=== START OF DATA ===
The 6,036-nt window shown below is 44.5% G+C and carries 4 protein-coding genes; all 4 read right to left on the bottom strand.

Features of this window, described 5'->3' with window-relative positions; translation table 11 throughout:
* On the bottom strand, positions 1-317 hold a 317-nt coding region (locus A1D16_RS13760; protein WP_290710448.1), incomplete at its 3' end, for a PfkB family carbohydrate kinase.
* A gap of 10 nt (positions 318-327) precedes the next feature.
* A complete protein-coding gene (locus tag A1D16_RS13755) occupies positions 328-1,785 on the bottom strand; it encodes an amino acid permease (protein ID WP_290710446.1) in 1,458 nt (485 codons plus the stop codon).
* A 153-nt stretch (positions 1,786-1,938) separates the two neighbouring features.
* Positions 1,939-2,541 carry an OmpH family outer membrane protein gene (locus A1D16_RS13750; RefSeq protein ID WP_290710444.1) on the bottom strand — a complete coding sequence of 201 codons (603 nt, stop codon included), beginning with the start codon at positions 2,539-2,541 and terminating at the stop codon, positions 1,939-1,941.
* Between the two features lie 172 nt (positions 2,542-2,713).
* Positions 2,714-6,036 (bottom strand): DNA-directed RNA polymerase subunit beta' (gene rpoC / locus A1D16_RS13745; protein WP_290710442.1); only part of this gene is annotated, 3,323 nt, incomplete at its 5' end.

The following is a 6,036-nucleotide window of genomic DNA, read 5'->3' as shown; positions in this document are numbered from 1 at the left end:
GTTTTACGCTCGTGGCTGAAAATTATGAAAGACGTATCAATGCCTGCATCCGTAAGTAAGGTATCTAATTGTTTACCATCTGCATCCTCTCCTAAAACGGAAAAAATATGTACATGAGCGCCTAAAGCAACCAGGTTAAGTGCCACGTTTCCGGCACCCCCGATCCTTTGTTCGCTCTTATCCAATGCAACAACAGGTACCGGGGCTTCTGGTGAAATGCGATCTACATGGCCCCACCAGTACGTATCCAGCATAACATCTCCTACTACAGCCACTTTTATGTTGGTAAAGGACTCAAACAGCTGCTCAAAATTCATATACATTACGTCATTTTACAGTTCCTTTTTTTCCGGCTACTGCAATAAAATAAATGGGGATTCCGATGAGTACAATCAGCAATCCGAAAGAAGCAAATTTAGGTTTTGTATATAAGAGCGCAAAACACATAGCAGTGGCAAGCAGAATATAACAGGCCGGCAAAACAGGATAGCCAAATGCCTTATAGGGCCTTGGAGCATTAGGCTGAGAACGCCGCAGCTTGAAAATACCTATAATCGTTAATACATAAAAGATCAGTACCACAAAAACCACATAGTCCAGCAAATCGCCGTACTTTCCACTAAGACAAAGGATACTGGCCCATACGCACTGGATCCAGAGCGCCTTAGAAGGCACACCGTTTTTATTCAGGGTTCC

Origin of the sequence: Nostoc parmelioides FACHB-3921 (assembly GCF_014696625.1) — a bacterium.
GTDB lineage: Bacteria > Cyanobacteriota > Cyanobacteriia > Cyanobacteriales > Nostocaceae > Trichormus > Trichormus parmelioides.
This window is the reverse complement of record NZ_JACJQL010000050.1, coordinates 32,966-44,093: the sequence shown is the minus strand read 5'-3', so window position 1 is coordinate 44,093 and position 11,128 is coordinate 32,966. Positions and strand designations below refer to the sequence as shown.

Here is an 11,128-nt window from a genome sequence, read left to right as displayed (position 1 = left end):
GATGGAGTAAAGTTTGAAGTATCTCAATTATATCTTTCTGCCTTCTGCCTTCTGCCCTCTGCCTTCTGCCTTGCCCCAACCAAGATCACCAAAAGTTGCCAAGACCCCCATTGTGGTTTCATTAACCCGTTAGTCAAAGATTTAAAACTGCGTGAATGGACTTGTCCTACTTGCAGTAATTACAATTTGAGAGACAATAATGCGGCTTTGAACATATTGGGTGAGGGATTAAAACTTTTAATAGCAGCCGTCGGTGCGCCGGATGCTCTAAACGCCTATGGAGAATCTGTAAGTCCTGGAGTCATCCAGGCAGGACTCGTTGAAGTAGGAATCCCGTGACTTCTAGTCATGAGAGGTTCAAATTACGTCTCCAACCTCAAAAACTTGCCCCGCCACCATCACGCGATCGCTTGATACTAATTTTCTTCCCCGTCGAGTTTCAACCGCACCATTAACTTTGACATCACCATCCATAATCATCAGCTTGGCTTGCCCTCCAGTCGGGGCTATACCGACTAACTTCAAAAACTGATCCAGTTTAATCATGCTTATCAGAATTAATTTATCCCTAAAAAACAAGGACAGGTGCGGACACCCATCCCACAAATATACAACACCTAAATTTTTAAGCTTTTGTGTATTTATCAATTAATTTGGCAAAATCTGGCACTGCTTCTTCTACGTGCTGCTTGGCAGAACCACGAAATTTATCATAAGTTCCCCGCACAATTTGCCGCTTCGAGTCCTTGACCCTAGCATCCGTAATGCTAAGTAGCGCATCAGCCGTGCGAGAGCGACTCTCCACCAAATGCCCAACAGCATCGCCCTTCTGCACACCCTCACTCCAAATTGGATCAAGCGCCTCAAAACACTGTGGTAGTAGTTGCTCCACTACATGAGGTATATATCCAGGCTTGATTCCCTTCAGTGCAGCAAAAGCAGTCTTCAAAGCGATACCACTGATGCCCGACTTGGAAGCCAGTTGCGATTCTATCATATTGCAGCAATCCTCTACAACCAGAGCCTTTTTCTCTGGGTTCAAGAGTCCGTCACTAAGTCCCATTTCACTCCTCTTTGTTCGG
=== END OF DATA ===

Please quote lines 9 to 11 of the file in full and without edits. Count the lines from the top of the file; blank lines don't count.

* Positions 2,714-6,036 (bottom strand): DNA-directed RNA polymerase subunit beta' (gene rpoC / locus A1D16_RS13745; protein WP_290710442.1); only part of this gene is annotated, 3,323 nt, incomplete at its 5' end.

The following is a 6,036-nucleotide window of genomic DNA, read 5'->3' as shown; positions in this document are numbered from 1 at the left end:
GTTTTACGCTCGTGGCTGAAAATTATGAAAGACGTATCAATGCCTGCATCCGTAAGTAAGGTATCTAATTGTTTACCATCTGCATCCTCTCCTAAAACGGAAAAAATATGTACATGAGCGCCTAAAGCAACCAGGTTAAGTGCCACGTTTCCGGCACCCCCGATCCTTTGTTCGCTCTTATCCAATGCAACAACAGGTACCGGGGCTTCTGGTGAAATGCGATCTACATGGCCCCACCAGTACGTATCCAGCATAACATCTCCTACTACAGCCACTTTTATGTTGGTAAAGGACTCAAACAGCTGCTCAAAATTCATATACATTACGTCATTTTACAGTTCCTTTTTTTCCGGCTACTGCAATAAAATAAATGGGGATTCCGATGAGTACAATCAGCAATCCGAAAGAAGCAAATTTAGGTTTTGTATATAAGAGCGCAAAACACATAGCAGTGGCAAGCAGAATATAACAGGCCGGCAAAACAGGATAGCCAAATGCCTTATAGGGCCTTGGAGCATTAGGCTGAGAACGCCGCAGCTTGAAAATACCTATAATCGTTAATACATAAAAGATCAGTACCACAAAAACCACATAGTCCAGCAAATCGCCGTACTTTCCACTAAGACAAAGGATACTGGCCCATACGCACTGGATCCAGAGCGCCTTAGAAGGCACACCGTTTTTATTCAGGGTTCC